It’s March, the month of daylight saving time. When I think about changing all my clocks to “spring forward” I start to make make a lot of comparisons. Daylight saving time literally jumps us ahead in time. So I start to compare where I was with where I am now. And if I really want to make myself crazy, I start to compare where I am with where I want to be in life, or where I think I should be in life. Comparisons like this can drive me crazy. But I’m learning how to take the crazy out of comparisons starting with understanding what the word COMPARE actually means!
In the past I’ve used the word compare to point out differences. And in no time at all I go down a path of judging if something is better or worse. I start to compare families, like “How does my family compare to yours?” “How does chocolate taste compared to vanilla?” (Better!) Well you know what? The word compare does not mean to look for differences. It means to see similarities. The C-O-M in compare means “with.” So asking “How do our families compare to each other?” is really asking “What do our families have in common with each other?”
If you want to point out differences try using the word CONTRAST. We contrast things when we are looking for differences. Hence the expression, “compare and contrast.”
Why does this matter to me? Well, like I said, I’ve become very aware of how I am constantly comparing things and looking for differences. And I’m getting kind of tired of it. I want to reestablish the habit of seeing what God gave us in common with each other. From the minute we’re born we are pronounced as early or late and big or small. That’s as it should be. But soon we begin to constantly compare and contrast ourselves to each other: our careers, relationships, finances, politics, ethics, and religious morals. And then we make the harshest comparison of all between who we are compared to the person we think we should be. Now, don’t get me wrong sometimes looking to others is motivating and helpful. But other times it’s just really punishing.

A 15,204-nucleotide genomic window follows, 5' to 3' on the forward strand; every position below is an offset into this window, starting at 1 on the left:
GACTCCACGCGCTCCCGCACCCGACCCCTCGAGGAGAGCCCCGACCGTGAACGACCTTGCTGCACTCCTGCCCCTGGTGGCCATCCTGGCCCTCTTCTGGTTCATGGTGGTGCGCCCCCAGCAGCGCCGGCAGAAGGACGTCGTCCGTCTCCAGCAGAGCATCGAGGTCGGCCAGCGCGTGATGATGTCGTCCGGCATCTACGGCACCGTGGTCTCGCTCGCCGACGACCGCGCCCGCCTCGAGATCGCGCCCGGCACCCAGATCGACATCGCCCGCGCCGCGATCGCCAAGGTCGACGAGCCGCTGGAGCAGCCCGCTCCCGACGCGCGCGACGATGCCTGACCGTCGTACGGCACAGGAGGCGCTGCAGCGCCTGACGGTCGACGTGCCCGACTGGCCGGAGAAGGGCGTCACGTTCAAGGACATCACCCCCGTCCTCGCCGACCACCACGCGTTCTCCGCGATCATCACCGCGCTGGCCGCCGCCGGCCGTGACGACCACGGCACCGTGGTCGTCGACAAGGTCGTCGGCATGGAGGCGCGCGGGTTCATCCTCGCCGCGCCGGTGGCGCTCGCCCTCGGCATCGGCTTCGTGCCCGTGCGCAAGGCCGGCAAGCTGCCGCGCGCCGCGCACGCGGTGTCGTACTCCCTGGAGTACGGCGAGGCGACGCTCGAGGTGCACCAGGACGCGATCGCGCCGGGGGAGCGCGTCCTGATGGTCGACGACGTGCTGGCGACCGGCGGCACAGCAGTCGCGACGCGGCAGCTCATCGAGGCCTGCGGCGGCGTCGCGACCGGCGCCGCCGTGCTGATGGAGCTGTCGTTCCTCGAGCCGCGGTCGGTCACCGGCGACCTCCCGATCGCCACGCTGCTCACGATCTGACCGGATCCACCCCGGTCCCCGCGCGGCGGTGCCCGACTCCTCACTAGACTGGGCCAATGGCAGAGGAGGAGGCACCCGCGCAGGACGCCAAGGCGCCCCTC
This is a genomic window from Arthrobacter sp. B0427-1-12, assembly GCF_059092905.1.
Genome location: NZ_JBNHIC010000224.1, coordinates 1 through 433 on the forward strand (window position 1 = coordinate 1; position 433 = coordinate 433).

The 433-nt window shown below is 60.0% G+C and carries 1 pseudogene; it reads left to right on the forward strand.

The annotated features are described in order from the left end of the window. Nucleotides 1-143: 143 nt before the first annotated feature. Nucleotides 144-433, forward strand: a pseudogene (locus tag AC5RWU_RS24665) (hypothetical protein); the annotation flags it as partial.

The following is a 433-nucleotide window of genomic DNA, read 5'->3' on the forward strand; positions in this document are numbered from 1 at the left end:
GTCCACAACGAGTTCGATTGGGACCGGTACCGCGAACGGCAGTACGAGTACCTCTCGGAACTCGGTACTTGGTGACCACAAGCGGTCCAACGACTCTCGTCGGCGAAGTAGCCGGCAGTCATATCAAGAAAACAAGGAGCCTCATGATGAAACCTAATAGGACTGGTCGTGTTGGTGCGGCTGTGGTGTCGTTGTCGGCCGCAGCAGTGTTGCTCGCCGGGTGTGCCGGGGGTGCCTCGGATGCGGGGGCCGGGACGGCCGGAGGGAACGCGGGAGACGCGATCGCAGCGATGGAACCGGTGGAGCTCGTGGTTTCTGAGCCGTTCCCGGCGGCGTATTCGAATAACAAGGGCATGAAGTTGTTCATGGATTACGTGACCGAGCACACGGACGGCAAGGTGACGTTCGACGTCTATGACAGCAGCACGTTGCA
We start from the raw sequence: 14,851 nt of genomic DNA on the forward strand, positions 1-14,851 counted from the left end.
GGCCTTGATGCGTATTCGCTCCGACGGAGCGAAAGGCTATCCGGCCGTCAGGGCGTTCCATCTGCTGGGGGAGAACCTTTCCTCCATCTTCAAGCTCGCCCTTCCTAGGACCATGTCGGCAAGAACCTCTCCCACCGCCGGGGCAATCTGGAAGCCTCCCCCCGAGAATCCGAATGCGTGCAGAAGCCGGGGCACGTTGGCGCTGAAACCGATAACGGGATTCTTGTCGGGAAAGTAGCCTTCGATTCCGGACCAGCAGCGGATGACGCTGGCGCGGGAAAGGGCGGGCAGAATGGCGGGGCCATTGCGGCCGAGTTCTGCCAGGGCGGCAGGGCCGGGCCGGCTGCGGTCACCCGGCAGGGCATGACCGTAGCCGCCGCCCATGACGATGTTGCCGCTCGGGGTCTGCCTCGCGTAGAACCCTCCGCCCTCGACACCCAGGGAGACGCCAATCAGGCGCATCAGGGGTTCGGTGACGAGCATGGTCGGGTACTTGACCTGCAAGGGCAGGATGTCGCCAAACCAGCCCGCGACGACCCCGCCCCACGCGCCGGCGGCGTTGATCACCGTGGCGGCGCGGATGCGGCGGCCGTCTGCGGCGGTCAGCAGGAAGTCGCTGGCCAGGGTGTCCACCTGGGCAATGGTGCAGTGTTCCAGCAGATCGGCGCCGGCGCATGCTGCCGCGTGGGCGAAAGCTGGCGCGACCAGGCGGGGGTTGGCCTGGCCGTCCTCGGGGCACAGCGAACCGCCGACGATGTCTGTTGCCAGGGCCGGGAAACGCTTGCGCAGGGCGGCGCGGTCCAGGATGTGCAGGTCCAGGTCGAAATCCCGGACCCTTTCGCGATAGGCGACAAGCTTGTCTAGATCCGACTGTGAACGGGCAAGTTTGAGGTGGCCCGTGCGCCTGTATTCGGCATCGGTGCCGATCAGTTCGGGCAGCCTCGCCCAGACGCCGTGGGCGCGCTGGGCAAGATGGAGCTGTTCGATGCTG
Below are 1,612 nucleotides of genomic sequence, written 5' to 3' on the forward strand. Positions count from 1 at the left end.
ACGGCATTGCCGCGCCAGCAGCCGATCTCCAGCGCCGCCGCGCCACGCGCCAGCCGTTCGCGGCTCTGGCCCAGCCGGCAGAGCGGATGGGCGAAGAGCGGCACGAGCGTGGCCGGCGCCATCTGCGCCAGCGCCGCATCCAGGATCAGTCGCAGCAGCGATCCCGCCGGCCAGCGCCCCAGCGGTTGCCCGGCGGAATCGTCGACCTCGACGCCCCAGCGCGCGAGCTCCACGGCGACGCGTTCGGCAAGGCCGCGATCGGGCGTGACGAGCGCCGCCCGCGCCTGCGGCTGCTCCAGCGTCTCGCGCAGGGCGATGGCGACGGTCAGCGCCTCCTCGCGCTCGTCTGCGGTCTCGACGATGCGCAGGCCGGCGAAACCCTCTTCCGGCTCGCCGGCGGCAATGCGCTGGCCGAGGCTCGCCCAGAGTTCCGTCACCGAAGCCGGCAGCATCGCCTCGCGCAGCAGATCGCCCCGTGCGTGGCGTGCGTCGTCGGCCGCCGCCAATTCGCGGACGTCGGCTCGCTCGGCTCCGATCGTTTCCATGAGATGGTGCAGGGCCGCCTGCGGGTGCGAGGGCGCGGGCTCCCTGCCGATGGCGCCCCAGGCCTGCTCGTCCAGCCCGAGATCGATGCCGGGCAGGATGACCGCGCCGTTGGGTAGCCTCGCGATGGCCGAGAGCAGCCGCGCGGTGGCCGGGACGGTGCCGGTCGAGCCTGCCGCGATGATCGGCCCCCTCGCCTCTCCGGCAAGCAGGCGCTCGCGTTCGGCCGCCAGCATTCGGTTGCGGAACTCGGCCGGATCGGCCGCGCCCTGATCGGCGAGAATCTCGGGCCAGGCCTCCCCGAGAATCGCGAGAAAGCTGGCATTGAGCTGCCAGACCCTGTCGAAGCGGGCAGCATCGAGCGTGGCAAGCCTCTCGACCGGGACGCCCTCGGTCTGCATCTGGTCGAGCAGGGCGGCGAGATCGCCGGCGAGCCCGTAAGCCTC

So, what does this have to do with clocks and daylight saving time? Our clocks are constantly beeping and chirping on phones, tablets, and watches, making us look, and rethink where we are, versus where we think we should be. Clocks are so bossy. They’re supposed to be impartial judges of time. But we give them a lot of power. Clocks never say, “You’re right where you’re suppose to be.” They say, “You’re early. You’re late.” They never say, “I’ll wait for you!”
I think that the faces of people are like the faces of clocks. We look to the faces of people to see if we are where we think we should be. We imagine them saying, “You’re not where you’re suppose to be.”
This morning I saw a friend’s morning post on social media. She looked fabulous, had finished her “Peloton” ride, and was already pressing “send” on her emails. I was in my pajamas with bed head and waiting for my coffee to brew. My knee-jerk reaction was to feel discouraged and behind. Then it hit me. She lives hours ahead of me in another time zone!
When I think about changing my clocks I try to remember that we all live in different time zones. Not just physical time zones, but emotional and spiritual times zones as well. We go through life differently. Instead of feeling bad because I’m not where I think I should be, I’m starting to use the word, compare, to also see what we have in common with each other, too.
When I compare my morning to my friend’s, I know that even though we start our days at different times, we both start by trying to live as the best version of who God created us to be. Now that’s a good comparison.
So when you change your clocks this year and every year to come, try using the word compare differently. This year hit the “pause button” when you jump ahead. Reflect that even as things move forward there are some things that stay the same. Like the way we are meant to go through life according to our timing and God’s timing.